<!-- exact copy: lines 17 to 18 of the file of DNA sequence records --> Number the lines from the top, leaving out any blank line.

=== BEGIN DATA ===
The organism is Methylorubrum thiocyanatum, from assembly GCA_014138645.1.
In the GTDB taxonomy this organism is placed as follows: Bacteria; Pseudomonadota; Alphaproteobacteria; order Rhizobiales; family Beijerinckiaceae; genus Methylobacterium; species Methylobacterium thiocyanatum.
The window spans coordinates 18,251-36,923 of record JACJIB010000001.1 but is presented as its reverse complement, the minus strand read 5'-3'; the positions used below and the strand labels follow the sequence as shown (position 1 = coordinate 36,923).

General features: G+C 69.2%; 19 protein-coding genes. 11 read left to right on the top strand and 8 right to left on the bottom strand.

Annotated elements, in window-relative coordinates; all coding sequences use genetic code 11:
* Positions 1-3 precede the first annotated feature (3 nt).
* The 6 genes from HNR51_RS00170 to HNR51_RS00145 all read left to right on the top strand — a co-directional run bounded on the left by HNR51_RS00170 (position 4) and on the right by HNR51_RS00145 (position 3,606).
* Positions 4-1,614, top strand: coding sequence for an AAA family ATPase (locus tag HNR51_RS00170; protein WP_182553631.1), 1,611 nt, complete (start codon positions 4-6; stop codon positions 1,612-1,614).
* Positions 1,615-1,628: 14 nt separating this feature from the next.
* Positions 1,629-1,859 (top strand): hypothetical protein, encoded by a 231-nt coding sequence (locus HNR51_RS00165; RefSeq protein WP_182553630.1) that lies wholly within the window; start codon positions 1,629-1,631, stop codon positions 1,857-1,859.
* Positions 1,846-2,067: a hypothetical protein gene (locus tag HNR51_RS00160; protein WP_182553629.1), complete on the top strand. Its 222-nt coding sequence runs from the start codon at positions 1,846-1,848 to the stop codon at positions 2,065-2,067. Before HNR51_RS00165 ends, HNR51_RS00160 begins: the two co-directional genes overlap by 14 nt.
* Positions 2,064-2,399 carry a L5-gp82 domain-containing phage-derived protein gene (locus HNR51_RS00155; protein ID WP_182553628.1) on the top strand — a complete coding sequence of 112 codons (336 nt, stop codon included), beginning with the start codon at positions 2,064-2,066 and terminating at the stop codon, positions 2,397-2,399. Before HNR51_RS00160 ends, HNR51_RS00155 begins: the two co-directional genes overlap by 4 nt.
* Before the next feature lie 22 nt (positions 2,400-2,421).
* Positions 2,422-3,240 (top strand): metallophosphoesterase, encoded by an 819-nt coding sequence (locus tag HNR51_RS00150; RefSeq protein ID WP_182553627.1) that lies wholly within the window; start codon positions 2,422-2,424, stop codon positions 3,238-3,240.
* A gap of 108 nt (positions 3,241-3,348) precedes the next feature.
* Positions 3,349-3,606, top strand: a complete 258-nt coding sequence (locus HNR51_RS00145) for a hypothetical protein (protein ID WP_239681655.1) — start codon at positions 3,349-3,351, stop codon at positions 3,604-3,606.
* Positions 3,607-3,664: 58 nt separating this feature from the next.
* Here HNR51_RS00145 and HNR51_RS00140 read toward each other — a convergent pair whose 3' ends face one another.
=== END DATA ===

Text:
* Positions 3,607-3,664: 58 nt separating this feature from the next.
* Here HNR51_RS00145 and HNR51_RS00140 read toward each other — a convergent pair whose 3' ends face one another.